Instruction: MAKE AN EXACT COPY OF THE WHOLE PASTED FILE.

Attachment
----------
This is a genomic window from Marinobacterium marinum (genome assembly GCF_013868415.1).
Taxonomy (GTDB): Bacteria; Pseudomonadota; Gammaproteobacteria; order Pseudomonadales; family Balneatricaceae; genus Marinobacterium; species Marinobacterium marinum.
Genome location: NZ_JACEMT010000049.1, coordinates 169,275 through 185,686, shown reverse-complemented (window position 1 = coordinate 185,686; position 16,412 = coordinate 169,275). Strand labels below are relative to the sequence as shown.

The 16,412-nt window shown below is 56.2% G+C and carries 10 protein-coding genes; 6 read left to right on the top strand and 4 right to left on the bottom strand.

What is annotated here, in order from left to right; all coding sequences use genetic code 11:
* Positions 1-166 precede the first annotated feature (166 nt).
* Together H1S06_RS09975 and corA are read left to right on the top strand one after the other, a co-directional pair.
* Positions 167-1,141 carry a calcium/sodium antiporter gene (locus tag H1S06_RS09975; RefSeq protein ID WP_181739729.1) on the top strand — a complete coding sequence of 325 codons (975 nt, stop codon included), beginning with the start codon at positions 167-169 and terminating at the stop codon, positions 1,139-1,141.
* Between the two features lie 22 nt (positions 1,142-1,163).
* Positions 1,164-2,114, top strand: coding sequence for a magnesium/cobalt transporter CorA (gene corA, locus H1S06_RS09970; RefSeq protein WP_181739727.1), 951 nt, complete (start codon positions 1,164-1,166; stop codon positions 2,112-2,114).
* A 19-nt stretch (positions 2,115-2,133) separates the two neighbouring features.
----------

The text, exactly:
This is a genomic window from Marinobacterium marinum (genome assembly GCF_013868415.1).
Taxonomy (GTDB): Bacteria; Pseudomonadota; Gammaproteobacteria; order Pseudomonadales; family Balneatricaceae; genus Marinobacterium; species Marinobacterium marinum.
Genome location: NZ_JACEMT010000049.1, coordinates 169,275 through 185,686, shown reverse-complemented (window position 1 = coordinate 185,686; position 16,412 = coordinate 169,275). Strand labels below are relative to the sequence as shown.

The 16,412-nt window shown below is 56.2% G+C and carries 10 protein-coding genes; 6 read left to right on the top strand and 4 right to left on the bottom strand.

What is annotated here, in order from left to right; all coding sequences use genetic code 11:
* Positions 1-166 precede the first annotated feature (166 nt).
* Together H1S06_RS09975 and corA are read left to right on the top strand one after the other, a co-directional pair.
* Positions 167-1,141 carry a calcium/sodium antiporter gene (locus tag H1S06_RS09975; RefSeq protein ID WP_181739729.1) on the top strand — a complete coding sequence of 325 codons (975 nt, stop codon included), beginning with the start codon at positions 167-169 and terminating at the stop codon, positions 1,139-1,141.
* Between the two features lie 22 nt (positions 1,142-1,163).
* Positions 1,164-2,114, top strand: coding sequence for a magnesium/cobalt transporter CorA (gene corA, locus H1S06_RS09970; RefSeq protein WP_181739727.1), 951 nt, complete (start codon positions 1,164-1,166; stop codon positions 2,112-2,114).
* A 19-nt stretch (positions 2,115-2,133) separates the two neighbouring features.